In the heart of Iran, at the foot of the Zagros mountains and the desert to the right lies the city of Isfahan, the former capital of Persia during the Safavid dynasty (1501-1736).
Often said to be the most elegant and beautiful city in the entire country, it is also home to some of the country’s top master weavers and some of the most exquisite examples of Persian carpet craftmanship comes from Isfahan.
A large number of workshops can be found in and around the city, many of them enjoying a worldly reputation such as Davari, Enteshar, Haghighi and Seirafian.
A rich history in carpet production, with carpets made exclusively for nobles and elites, the city reached its pinnacle during the Safavid dynasty and particularly under Shah Abbas’ rule (1587-1629). The powerful Shah Abbas was a great believer and appreciator of art and architecture and under his rule there was a renaissance of art throughout Persia, centering around the city of Isfahan. To this day the city is world widely known for its incredible architecture, majestic palaces such as the Ali Qapo Palace, stunning mosques such as the Emam mosque thought by many to be the finest in the country as well as other intricate artwork. For a visitor to the city of Isfahan, it is easy to understand the essence of the 16th century Persian proverb ”Isfahan nesf-e-jahan – Isfahan is half the world.”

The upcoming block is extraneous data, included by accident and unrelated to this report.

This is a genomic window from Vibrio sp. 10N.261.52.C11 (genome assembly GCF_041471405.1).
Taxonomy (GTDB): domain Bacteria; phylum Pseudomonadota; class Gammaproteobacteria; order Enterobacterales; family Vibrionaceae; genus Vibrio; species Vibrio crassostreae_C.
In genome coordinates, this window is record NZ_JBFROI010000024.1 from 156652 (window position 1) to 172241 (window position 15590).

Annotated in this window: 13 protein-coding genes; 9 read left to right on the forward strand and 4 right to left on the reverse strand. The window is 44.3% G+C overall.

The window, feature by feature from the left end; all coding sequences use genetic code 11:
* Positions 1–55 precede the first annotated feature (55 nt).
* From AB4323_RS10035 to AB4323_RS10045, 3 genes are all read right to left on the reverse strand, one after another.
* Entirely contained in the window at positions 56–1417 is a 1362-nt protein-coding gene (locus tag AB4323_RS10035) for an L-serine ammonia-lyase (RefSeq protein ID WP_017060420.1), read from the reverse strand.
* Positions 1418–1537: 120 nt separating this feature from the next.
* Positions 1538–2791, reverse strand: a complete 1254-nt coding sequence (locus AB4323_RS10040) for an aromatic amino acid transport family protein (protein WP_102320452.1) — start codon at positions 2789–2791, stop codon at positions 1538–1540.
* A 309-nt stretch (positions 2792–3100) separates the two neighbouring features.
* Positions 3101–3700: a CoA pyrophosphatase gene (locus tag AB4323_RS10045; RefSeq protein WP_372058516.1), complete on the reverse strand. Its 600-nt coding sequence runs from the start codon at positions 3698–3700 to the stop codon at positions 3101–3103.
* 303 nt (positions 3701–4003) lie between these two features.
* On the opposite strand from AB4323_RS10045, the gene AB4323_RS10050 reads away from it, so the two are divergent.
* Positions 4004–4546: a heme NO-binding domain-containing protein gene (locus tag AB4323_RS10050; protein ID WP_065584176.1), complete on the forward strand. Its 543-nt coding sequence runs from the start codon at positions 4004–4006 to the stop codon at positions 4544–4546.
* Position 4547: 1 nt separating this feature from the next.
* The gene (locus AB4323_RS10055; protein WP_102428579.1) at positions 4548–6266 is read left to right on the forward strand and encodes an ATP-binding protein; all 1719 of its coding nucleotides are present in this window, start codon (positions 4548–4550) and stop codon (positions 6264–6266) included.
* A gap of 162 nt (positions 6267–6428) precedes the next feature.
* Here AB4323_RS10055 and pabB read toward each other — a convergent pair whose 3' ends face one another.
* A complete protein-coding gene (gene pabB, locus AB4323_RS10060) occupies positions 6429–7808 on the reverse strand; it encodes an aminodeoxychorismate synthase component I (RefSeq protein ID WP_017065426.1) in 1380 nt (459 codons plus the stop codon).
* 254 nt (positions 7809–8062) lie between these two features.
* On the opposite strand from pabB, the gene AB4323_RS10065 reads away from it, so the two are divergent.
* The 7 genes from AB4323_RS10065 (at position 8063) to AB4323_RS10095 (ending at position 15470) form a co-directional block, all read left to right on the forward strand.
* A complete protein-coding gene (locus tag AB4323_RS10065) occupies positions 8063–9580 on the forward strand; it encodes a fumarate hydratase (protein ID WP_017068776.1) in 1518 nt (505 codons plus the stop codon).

Carpets from Isfahan are considered to be among the finest and most sophisticated of all Persian carpets. Characterized by a knot density of 650,000 knots per square metre and upwards, the carpets are made using high quality wool and silk and feature intricate detailed patterns. They are excellent works of craftmanship, only possible to create by the most talented and experienced of weavers.
Isfahan carpets are very finely knotted and clipped rather short in order for the pattern to feature more prominently. Silk is used to accentuate certain details such as floral patterns and the warp can be of either silk or cotton.
Isfahan carpets are usually quality marked with ”khefts” on the fringes on the backside of the carpet. The number of different coloured warp threads are seen in even intervals and counted over a span of 1 metre they vary between 7 to 16. The higher the number of threads the finer and higher knot density the carpet has.